Reply
  44. Fascinating. I admit I’ve never been into the Tudors, but the protagonist sounds appealing and the mystery. I never knew there was controversy re: Arthur’s death and that there is a modern investigation going on. I will definitely be adding this to my TBR pile. I do like novels that include the ordinary people/women being drawn into the extraordinary.

    Reply
  45. Fascinating. I admit I’ve never been into the Tudors, but the protagonist sounds appealing and the mystery. I never knew there was controversy re: Arthur’s death and that there is a modern investigation going on. I will definitely be adding this to my TBR pile. I do like novels that include the ordinary people/women being drawn into the extraordinary.

    Reply
  46. I’m a big fan of Josephine Tey’s book “The Daughter of Time” which also delves into the mystery of the princes in the tower, so I would love to read this book. And it’s great to have a protagonist who is an ordinary working woman. The first couple chapters had me hooked.

    Reply
  47. I’m a big fan of Josephine Tey’s book “The Daughter of Time” which also delves into the mystery of the princes in the tower, so I would love to read this book. And it’s great to have a protagonist who is an ordinary working woman. The first couple chapters had me hooked.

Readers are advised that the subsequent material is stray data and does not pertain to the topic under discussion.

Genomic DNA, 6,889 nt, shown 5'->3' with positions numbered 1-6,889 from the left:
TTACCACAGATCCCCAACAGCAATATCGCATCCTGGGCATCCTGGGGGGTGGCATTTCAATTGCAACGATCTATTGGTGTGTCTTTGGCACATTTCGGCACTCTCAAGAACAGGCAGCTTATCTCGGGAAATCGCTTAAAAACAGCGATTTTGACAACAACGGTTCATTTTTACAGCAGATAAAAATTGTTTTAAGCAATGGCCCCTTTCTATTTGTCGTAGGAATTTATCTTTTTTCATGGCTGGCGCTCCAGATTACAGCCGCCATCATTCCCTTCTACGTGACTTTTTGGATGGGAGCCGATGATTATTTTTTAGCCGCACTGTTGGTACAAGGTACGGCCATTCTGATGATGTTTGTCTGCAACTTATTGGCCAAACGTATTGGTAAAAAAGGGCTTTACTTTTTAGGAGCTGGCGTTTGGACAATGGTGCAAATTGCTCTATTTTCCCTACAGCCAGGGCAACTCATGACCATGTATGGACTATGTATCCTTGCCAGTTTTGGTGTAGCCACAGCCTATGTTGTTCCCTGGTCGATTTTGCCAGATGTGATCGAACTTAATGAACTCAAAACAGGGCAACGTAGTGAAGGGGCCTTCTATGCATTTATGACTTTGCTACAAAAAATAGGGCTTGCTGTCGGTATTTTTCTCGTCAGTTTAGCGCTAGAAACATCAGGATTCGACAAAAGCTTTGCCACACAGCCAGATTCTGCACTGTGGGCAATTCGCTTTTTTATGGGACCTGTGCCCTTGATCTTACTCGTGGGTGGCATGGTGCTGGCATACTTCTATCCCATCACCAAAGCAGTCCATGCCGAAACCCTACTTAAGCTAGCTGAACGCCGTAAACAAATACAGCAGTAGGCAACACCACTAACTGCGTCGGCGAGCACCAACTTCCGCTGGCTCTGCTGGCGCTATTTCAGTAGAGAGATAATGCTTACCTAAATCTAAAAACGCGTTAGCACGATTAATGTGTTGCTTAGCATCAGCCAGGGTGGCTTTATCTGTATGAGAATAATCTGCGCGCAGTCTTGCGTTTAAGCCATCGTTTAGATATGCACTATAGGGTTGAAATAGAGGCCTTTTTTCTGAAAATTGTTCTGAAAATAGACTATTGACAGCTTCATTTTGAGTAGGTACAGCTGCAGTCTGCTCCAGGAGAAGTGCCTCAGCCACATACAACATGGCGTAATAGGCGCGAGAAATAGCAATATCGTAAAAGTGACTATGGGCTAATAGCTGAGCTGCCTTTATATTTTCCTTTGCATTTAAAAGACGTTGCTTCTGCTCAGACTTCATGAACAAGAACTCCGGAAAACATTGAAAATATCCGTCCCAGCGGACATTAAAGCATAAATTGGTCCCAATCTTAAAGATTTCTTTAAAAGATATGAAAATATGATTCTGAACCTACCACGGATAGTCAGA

Reply
  48. I’m a big fan of Josephine Tey’s book “The Daughter of Time” which also delves into the mystery of the princes in the tower, so I would love to read this book. And it’s great to have a protagonist who is an ordinary working woman. The first couple chapters had me hooked.

    Reply
  49. I’m a big fan of Josephine Tey’s book “The Daughter of Time” which also delves into the mystery of the princes in the tower, so I would love to read this book. And it’s great to have a protagonist who is an ordinary working woman. The first couple chapters had me hooked.

    Reply
  50. I’m a big fan of Josephine Tey’s book “The Daughter of Time” which also delves into the mystery of the princes in the tower, so I would love to read this book. And it’s great to have a protagonist who is an ordinary working woman. The first couple chapters had me hooked.

    Reply
  51. Thanks for all the good wishes for this novel. It was a dangerous time to be royal. One thing I learned about Henry VII in my research is that he and Queen Elizabeth of York apparently had a good marriage, and that could not be all her doing. (It takes two to tango, to put it in an unTudor way.) Also my research showed me why Henry VIII had the personality he did. Once he was elevated to be Prince of Wales, he never looked back. He adored his mother, and I think only came close to that feeling for one other woman over the years–Jane Seymour, and if she would not have given him a son and died early, he probably would have strayed from her too.